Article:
According to the Pew Research Center, 28% of Americans find both the Republican and Democratic parties unfavorable, and 49% want to completely replace Biden and Trump all together.

In Ohio, third parties have specific rules they need to follow to get on the ballot. According to the National Association of Secretaries of State, third parties are required to tell the secretary of state who their presidential and vice presidential candidates are, along with their electors, 90 days before the election. Independent presidential candidates have to collect at least 5,000 signatures from registered voters and give them to the secretary of state by the same deadline.  

“We’re excited to see Ohioans have the chance to vote on the Citizens Not Politicians Amendment, an initiative that would ban politicians and lobbyists from drawing voting districts to benefit themselves by creating a citizens commission,” said Elisabeth Warner, Communications Coordinator, with the League of Women Voters of Ohio.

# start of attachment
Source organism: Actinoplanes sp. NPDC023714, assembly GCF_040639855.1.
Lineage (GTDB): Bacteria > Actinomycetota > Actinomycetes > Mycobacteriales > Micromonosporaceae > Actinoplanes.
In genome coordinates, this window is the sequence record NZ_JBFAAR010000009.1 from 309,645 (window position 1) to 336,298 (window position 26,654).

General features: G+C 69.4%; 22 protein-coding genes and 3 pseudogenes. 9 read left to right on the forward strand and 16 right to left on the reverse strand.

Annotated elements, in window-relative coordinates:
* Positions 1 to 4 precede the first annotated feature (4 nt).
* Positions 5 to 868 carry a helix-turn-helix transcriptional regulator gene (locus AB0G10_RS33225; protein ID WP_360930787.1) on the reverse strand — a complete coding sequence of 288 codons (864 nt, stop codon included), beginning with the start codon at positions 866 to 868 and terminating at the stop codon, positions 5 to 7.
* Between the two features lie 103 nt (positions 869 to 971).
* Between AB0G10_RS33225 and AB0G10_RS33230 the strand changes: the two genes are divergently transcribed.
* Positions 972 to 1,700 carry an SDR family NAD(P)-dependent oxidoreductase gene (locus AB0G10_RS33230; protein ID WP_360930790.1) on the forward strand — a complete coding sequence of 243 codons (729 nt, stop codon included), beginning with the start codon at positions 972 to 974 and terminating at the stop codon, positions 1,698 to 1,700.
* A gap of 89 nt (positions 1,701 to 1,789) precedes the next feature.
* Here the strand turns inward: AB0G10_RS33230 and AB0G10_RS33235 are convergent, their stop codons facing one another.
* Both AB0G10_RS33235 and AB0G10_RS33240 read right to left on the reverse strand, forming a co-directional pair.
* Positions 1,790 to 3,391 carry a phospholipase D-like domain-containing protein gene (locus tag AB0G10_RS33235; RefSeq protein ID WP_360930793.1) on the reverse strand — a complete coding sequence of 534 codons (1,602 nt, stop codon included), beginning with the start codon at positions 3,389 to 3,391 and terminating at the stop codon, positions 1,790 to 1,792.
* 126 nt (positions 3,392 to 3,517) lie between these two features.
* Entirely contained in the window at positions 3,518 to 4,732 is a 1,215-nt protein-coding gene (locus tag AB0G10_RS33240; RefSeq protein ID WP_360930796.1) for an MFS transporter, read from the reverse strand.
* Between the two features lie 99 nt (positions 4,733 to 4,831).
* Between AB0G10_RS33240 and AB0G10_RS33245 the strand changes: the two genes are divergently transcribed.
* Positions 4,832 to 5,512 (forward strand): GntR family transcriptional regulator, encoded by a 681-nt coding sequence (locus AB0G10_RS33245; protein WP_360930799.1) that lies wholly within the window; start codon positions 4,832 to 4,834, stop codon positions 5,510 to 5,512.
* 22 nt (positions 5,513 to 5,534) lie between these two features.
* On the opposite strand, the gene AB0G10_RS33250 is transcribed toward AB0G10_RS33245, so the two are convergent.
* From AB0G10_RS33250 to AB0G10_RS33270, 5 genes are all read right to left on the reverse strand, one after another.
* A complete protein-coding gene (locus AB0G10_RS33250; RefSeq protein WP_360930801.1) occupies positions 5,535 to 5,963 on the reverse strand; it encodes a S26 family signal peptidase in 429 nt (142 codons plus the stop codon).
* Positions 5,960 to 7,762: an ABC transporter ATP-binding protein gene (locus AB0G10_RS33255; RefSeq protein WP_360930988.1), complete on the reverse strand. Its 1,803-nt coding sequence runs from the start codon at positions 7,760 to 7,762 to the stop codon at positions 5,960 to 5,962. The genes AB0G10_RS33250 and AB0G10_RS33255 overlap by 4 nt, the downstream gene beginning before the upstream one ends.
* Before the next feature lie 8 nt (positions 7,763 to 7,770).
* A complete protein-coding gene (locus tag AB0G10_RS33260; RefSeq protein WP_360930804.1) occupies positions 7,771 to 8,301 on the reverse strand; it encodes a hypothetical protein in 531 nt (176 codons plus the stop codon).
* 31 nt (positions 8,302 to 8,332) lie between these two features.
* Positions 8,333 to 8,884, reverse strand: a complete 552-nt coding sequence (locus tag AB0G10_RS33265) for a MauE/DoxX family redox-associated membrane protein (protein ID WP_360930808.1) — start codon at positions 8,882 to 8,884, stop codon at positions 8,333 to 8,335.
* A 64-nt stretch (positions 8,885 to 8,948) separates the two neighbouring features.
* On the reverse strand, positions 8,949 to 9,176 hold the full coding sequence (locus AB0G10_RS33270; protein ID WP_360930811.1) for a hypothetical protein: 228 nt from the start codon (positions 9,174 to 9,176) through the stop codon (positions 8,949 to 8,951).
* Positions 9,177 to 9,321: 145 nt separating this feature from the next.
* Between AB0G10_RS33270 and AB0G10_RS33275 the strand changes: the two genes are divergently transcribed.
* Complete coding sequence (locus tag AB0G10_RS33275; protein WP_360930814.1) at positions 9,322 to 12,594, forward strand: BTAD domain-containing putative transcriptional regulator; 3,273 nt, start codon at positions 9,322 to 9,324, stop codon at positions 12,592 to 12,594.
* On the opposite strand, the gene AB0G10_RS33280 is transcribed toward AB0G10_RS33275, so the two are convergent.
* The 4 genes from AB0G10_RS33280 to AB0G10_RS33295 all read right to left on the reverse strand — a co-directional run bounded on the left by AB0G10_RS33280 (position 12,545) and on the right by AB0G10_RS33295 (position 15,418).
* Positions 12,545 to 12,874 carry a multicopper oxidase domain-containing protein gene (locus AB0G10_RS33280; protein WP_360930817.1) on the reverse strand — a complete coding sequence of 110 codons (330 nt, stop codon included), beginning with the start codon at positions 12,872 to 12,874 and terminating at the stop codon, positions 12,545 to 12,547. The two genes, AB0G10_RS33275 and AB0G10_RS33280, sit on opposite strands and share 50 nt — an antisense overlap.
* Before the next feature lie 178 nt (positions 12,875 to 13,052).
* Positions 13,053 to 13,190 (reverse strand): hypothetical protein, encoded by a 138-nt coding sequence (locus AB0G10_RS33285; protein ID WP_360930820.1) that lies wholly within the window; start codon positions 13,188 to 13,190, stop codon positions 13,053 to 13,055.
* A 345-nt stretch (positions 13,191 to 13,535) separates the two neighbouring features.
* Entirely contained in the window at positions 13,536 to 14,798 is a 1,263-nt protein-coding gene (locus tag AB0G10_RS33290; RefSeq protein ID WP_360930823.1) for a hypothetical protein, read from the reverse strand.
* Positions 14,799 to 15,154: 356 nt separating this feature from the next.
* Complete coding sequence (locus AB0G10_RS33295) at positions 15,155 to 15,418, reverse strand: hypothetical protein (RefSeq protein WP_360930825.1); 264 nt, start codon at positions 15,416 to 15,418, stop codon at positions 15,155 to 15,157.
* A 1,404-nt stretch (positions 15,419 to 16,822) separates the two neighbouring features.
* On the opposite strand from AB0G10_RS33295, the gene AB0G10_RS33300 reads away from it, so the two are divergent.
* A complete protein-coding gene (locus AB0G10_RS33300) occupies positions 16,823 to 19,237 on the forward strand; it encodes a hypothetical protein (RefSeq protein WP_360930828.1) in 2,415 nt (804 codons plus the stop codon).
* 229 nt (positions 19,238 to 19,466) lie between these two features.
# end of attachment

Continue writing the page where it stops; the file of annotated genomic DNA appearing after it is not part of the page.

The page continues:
“It would be made up of 5 Republicans, 5 Democrats, and 5 Independents, finally giving voters who don’t identify with either party the chance for real representation in Ohio.”

said Warner

Third parties tend to bring new ideas to the table and to bring societal issues to light. They give a voice to people who feel overlooked by the two-party system and provide more options for voters to consider. 

“Voting for independent or third-party candidates can be a way to show support for issues Ohioans don’t see either major party leading on. On the other hand, voting for independent or third-party candidates can divert votes from major parties that share more of their values, potentially undermining the power of their vote,” said Warner.